Linked by Thom Holwerda on Mon 18th May 2009 19:06 UTC
Linux We all know them. We all hate them. They are generally overdone, completely biased, or so vague they border on the edge of pointlessness (or toppled over said edge). Yes, I'm talking about those "Is Linux ready for the desktop" articles. Still, this one is different.
Permalink for comment 364287
To read all comments associated with this story, please click here.
RE[4]: Comment by pcunite
by steviant on Tue 19th May 2009 10:20 UTC in reply to "RE[3]: Comment by pcunite"
steviant
Member since:
2006-01-11

Double Buffering and Alpha Blending is provided by using any method of "indirect rendering" which has been in Linux since at least 2005 looking at my screenshot archive, all drawing operations in X have been hardware accelerated using OpenGL since the introduction of AIGLX into Xorg a couple of years back.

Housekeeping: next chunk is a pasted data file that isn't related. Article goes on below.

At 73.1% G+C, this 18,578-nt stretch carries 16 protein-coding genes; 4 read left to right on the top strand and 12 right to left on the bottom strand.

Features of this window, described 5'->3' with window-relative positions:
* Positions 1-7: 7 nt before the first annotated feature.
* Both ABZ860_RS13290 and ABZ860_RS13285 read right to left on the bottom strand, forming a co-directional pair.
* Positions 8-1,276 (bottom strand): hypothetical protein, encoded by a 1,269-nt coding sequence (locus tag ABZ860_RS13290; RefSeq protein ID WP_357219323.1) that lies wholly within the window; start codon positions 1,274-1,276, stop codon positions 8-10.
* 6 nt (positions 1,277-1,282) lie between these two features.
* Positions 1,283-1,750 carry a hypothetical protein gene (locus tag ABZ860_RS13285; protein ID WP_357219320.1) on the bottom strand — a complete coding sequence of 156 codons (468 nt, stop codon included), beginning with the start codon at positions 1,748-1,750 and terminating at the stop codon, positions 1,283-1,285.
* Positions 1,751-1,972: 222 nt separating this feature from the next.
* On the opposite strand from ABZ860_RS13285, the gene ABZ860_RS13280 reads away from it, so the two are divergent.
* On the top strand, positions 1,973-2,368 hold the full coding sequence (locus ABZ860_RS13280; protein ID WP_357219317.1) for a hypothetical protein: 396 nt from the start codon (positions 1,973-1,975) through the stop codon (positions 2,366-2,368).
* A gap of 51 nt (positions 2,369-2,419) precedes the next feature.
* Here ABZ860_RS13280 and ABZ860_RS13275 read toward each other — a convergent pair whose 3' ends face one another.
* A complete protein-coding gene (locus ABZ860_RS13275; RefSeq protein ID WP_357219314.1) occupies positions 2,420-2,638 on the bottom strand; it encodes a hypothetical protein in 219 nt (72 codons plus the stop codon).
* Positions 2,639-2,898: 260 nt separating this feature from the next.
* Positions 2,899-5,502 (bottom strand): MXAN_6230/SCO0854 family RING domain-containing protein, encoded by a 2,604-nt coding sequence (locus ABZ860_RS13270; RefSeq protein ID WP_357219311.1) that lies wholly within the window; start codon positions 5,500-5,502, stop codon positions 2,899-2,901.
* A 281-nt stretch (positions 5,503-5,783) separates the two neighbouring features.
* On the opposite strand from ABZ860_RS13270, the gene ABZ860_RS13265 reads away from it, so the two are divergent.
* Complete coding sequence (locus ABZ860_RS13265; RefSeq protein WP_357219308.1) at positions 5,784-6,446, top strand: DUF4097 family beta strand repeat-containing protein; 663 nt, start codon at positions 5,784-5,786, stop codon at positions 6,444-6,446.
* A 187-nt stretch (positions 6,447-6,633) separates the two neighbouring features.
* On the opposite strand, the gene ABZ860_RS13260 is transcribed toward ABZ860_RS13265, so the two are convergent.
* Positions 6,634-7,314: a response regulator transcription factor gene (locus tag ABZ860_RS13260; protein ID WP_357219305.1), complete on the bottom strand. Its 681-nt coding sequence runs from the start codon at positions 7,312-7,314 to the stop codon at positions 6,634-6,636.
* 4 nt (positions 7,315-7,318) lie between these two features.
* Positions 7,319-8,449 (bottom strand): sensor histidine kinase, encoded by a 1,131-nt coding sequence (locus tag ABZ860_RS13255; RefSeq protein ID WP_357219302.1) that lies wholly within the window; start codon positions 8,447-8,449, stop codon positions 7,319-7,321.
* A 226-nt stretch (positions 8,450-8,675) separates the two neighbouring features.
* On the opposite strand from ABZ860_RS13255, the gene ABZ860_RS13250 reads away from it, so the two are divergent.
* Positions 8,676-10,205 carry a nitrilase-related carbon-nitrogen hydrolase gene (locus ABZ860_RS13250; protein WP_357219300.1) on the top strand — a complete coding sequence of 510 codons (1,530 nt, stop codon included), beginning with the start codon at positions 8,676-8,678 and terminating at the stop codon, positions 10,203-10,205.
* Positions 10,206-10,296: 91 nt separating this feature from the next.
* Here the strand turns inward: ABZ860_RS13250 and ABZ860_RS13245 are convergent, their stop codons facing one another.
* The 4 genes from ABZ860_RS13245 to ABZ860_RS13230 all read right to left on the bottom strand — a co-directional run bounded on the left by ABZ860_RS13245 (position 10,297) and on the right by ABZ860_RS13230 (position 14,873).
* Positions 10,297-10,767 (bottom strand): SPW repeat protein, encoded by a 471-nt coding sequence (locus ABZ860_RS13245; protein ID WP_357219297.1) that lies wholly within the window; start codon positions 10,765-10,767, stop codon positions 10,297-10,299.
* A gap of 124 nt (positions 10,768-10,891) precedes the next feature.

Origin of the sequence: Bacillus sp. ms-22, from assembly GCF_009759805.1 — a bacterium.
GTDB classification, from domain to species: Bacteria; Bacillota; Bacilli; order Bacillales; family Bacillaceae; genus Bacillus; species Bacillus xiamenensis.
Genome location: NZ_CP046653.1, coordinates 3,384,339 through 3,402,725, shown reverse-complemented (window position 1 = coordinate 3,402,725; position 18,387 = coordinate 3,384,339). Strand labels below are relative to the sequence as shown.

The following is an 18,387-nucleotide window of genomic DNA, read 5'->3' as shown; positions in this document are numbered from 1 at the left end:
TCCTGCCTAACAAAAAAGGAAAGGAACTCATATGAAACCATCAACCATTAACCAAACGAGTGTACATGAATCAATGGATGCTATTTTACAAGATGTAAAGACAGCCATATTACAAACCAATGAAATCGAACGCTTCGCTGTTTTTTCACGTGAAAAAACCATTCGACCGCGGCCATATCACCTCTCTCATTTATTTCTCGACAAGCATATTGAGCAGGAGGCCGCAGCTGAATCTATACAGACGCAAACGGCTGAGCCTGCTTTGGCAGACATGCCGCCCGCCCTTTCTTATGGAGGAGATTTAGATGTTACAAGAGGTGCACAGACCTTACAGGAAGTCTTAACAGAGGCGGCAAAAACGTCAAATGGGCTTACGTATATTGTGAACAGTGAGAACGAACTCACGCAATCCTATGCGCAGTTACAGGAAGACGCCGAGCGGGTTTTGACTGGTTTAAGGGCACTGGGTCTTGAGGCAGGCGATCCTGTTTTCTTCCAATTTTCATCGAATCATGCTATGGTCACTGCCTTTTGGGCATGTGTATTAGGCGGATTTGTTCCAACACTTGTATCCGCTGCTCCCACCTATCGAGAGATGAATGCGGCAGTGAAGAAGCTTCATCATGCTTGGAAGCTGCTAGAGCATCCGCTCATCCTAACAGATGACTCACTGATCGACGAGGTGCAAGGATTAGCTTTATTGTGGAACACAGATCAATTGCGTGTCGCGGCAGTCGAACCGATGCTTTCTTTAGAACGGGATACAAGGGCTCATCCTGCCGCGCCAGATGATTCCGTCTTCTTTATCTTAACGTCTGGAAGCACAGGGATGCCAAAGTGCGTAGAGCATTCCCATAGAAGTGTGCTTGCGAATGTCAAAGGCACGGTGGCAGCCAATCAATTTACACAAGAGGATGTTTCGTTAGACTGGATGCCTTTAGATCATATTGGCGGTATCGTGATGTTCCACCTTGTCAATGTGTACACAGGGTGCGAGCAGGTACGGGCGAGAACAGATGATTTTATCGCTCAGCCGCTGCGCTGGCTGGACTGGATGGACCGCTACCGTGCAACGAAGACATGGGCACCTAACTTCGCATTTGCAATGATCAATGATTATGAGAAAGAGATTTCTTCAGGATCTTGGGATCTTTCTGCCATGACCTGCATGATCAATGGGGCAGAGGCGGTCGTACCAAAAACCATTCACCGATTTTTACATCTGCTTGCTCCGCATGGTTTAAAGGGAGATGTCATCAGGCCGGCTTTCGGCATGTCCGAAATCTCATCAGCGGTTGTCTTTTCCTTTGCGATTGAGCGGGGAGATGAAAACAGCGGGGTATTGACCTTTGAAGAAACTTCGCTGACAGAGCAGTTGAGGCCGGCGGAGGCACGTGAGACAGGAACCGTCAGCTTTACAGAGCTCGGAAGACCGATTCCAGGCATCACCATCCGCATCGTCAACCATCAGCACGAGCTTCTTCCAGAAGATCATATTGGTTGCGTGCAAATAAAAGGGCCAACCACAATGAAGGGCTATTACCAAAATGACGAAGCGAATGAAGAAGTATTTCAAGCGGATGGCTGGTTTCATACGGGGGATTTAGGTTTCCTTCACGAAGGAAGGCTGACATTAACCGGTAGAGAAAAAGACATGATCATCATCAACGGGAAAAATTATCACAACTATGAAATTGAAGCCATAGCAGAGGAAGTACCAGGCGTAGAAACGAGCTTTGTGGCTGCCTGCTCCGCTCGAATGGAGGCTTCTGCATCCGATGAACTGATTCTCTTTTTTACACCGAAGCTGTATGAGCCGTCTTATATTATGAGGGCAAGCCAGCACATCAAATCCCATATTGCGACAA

It's true that X11 lacked the 2D hardware acceleration that was used by Windows GDI for many years but even the biggest 2D acceleration cheerleader Microsoft has now moved beyond GDI's 2D acceleration paradigm to a more generic strategy using DirectX.

Windows Vista (and 7), Mac OS X and Linux are pretty much on the same page when it comes to desktop graphics these days.

You make it hard to swallow your arguments about how far behind Linux is when you obviously haven't looked in years.

Reply Parent Score: 4